Wednesday, April 05, 2006

Booker T. Washington and Baha'i Thought

LaShawn Barber had a really interesting post yesterday about the famous Black Educator Book T. Washington and the relevance of his thinking to the challenges facing African Americans today. It inspired me to reflect on the commonality between some of his philosophy of racial uplift and the Baha'i teachings on the psycho-spiritual, and social and economic development of humanity in general. This is a deep topic, so I'm only going to touch on it here, but definitely will come back to it later.

It's interesting to note that Booker T. Washington actually had contact with one of the most celebrated African American Baha'is in history, Mr. Louis G. Gregory.

"Twice at the invitation of the great black educator, Booker T. Washington, Louis Gregory visited Tuskegee Institute and was called upon to address the students on the Bahá'í Faith. Their response to the Bahá'í ideals and principles was most enthusiastic."
(taken from the Bahá'í World, Vol. XII., a biographical piece written by Harlan F. Ober.)

This is not to suggest that Booker T. Washington's philosophy was directly influenced by the Baha'i Faith, but that he saw in the Baha'i teachings something that resonated with him. Statements by Mr. Washington such as the one below offer a clue as to what he might have found attractive about the Baha'i teachings:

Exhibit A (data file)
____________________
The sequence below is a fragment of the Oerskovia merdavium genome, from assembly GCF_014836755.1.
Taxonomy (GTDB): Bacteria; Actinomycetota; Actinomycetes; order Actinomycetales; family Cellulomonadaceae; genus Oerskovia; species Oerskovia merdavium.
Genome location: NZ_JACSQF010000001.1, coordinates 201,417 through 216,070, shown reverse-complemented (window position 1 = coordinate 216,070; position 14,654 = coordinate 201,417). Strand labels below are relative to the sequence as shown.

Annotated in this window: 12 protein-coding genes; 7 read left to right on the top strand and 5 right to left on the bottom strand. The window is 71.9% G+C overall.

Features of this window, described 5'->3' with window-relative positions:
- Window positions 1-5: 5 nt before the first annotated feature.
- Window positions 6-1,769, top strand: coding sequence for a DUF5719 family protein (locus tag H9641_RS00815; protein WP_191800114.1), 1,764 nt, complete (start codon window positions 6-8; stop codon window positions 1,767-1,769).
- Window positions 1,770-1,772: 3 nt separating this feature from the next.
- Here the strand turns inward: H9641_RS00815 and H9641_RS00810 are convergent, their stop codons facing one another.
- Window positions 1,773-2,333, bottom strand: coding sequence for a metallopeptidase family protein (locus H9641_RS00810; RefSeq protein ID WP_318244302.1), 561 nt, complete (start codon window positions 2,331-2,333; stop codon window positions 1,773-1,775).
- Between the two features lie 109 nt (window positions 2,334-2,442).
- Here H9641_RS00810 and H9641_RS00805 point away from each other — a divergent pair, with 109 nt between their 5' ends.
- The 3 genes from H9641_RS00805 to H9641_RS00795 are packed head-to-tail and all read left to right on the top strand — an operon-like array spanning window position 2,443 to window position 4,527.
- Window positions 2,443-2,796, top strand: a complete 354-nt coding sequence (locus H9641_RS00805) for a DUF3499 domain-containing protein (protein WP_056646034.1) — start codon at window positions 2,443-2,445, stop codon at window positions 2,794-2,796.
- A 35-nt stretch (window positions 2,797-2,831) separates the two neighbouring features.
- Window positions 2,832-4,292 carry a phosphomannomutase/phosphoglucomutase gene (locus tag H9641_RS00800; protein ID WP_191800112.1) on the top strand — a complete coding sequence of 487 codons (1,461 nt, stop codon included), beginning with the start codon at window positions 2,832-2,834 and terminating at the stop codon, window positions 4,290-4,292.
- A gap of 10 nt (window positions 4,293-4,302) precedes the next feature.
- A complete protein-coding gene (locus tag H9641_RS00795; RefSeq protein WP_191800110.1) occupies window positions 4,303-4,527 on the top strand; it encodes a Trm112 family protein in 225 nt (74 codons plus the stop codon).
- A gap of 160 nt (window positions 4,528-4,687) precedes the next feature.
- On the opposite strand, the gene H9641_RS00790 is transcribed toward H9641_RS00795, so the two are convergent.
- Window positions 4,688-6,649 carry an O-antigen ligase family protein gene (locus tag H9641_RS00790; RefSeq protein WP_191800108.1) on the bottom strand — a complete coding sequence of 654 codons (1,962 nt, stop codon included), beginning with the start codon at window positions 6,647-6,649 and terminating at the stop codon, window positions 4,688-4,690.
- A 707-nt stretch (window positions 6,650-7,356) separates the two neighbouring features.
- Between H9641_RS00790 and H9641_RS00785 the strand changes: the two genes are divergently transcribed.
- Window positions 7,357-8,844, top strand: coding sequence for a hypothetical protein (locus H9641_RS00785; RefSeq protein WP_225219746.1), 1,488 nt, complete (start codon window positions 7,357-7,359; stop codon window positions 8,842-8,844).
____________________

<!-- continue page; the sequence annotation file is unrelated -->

I have learned that success is to be measured not so much by the position that one has reached in life as by the obstacles which he has overcome while trying to succeed. Out of the hard and unusual struggle through which he is compelled to pass, he gets a strength, a confidence, that one misses whose pathway is comparatively smooth by reason of birth and race.

Mr. Washington's statement reminds me of two quotes from the Baha'i writings that I have meditated upon as an African American male:

Men who suffer not, attain no perfection. The plant most pruned by the gardeners is that one which, when the summer comes, will have the most beautiful blossoms and the most abundant fruit. The labourer cuts up the earth with his plough, and from that earth comes the rich and plentiful harvest. The more a man is chastened, the greater is the harvest of spiritual virtues shown forth by him. A soldier is no good General until he has been in the front of the fiercest battle and has received the deepest wounds. (Abdu'l-Baha, Paris Talks, p. 50)

They [Black Baha'is] must prove their innate equality not by words but by deeds. They must accept the Cause of Bahá'u'lláh for the sake of the Cause, love it, and cling to it, and teach it, and fight for it as their own Cause, forgetful of the shortcoming of others. Any other attitude is unworthy of their faith. (From a letter written on behalf of Shoghi Effendi to an individual believer, February 9, 1942)

This concept of embracing the struggles inherent in being a Black person in America as a path to the development of our spiritual and moral character is truly empowering and is worthy of several posts in and of itself. For now I'll stop and go pick up a copy of Booker T. Washington's book, Up From Slavery.